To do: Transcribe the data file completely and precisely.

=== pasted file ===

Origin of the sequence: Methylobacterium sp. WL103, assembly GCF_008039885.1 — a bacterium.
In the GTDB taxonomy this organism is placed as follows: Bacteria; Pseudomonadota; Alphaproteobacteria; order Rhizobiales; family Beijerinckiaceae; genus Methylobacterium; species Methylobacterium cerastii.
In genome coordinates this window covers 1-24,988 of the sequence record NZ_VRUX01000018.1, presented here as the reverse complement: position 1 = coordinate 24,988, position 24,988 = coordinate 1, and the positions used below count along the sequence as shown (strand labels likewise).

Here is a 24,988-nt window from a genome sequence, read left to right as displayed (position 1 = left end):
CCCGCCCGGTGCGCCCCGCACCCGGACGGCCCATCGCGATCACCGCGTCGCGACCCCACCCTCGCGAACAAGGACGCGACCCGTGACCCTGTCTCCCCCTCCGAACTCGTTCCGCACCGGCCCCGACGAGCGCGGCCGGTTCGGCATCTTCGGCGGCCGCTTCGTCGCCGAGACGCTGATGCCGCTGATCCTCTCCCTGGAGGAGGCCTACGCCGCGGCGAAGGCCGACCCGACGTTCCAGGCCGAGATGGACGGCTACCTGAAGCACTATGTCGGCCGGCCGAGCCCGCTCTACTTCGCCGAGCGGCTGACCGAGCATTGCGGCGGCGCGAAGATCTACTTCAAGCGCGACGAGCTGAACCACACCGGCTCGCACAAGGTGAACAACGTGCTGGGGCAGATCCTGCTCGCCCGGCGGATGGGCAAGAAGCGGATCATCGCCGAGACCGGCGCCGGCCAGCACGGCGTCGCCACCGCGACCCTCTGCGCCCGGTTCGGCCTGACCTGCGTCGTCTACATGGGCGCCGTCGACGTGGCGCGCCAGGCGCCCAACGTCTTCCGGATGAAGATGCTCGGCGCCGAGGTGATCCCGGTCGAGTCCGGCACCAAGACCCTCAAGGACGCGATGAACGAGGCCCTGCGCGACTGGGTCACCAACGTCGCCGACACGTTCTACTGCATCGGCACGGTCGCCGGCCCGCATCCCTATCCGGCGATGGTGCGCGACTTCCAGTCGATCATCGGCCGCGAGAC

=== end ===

Origin of the sequence: Methylobacterium sp. WL103, assembly GCF_008039885.1 — a bacterium.
In the GTDB taxonomy this organism is placed as follows: Bacteria; Pseudomonadota; Alphaproteobacteria; order Rhizobiales; family Beijerinckiaceae; genus Methylobacterium; species Methylobacterium cerastii.
In genome coordinates this window covers 1-24,988 of the sequence record NZ_VRUX01000018.1, presented here as the reverse complement: position 1 = coordinate 24,988, position 24,988 = coordinate 1, and the positions used below count along the sequence as shown (strand labels likewise).

Here is a 24,988-nt window from a genome sequence, read left to right as displayed (position 1 = left end):
CCCGCCCGGTGCGCCCCGCACCCGGACGGCCCATCGCGATCACCGCGTCGCGACCCCACCCTCGCGAACAAGGACGCGACCCGTGACCCTGTCTCCCCCTCCGAACTCGTTCCGCACCGGCCCCGACGAGCGCGGCCGGTTCGGCATCTTCGGCGGCCGCTTCGTCGCCGAGACGCTGATGCCGCTGATCCTCTCCCTGGAGGAGGCCTACGCCGCGGCGAAGGCCGACCCGACGTTCCAGGCCGAGATGGACGGCTACCTGAAGCACTATGTCGGCCGGCCGAGCCCGCTCTACTTCGCCGAGCGGCTGACCGAGCATTGCGGCGGCGCGAAGATCTACTTCAAGCGCGACGAGCTGAACCACACCGGCTCGCACAAGGTGAACAACGTGCTGGGGCAGATCCTGCTCGCCCGGCGGATGGGCAAGAAGCGGATCATCGCCGAGACCGGCGCCGGCCAGCACGGCGTCGCCACCGCGACCCTCTGCGCCCGGTTCGGCCTGACCTGCGTCGTCTACATGGGCGCCGTCGACGTGGCGCGCCAGGCGCCCAACGTCTTCCGGATGAAGATGCTCGGCGCCGAGGTGATCCCGGTCGAGTCCGGCACCAAGACCCTCAAGGACGCGATGAACGAGGCCCTGCGCGACTGGGTCACCAACGTCGCCGACACGTTCTACTGCATCGGCACGGTCGCCGGCCCGCATCCCTATCCGGCGATGGTGCGCGACTTCCAGTCGATCATCGGCCGCGAGAC